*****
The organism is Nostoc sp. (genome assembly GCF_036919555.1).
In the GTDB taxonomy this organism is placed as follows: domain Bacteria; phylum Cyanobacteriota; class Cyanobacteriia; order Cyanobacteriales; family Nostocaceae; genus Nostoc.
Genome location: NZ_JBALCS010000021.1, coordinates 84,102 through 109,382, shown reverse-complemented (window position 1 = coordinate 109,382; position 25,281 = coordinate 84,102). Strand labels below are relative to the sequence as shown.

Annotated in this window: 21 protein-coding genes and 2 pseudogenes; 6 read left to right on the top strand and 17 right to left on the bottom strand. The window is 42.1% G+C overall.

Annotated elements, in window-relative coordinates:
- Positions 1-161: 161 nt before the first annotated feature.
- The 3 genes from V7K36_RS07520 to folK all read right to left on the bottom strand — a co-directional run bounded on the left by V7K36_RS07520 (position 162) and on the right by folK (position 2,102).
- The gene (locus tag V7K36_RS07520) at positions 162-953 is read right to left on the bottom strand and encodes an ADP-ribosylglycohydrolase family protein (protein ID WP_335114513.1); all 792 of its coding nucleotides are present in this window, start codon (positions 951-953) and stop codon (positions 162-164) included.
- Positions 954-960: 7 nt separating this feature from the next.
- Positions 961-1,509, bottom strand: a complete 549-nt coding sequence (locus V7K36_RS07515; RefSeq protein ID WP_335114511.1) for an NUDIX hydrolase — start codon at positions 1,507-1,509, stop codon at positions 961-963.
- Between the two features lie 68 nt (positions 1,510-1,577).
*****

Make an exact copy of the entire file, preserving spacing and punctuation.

The organism is Nostoc sp. (genome assembly GCF_036919555.1).
In the GTDB taxonomy this organism is placed as follows: domain Bacteria; phylum Cyanobacteriota; class Cyanobacteriia; order Cyanobacteriales; family Nostocaceae; genus Nostoc.
Genome location: NZ_JBALCS010000021.1, coordinates 84,102 through 109,382, shown reverse-complemented (window position 1 = coordinate 109,382; position 25,281 = coordinate 84,102). Strand labels below are relative to the sequence as shown.

Annotated in this window: 21 protein-coding genes and 2 pseudogenes; 6 read left to right on the top strand and 17 right to left on the bottom strand. The window is 42.1% G+C overall.

Annotated elements, in window-relative coordinates:
- Positions 1-161: 161 nt before the first annotated feature.
- The 3 genes from V7K36_RS07520 to folK all read right to left on the bottom strand — a co-directional run bounded on the left by V7K36_RS07520 (position 162) and on the right by folK (position 2,102).
- The gene (locus tag V7K36_RS07520) at positions 162-953 is read right to left on the bottom strand and encodes an ADP-ribosylglycohydrolase family protein (protein ID WP_335114513.1); all 792 of its coding nucleotides are present in this window, start codon (positions 951-953) and stop codon (positions 162-164) included.
- Positions 954-960: 7 nt separating this feature from the next.
- Positions 961-1,509, bottom strand: a complete 549-nt coding sequence (locus V7K36_RS07515; RefSeq protein ID WP_335114511.1) for an NUDIX hydrolase — start codon at positions 1,507-1,509, stop codon at positions 961-963.
- Between the two features lie 68 nt (positions 1,510-1,577).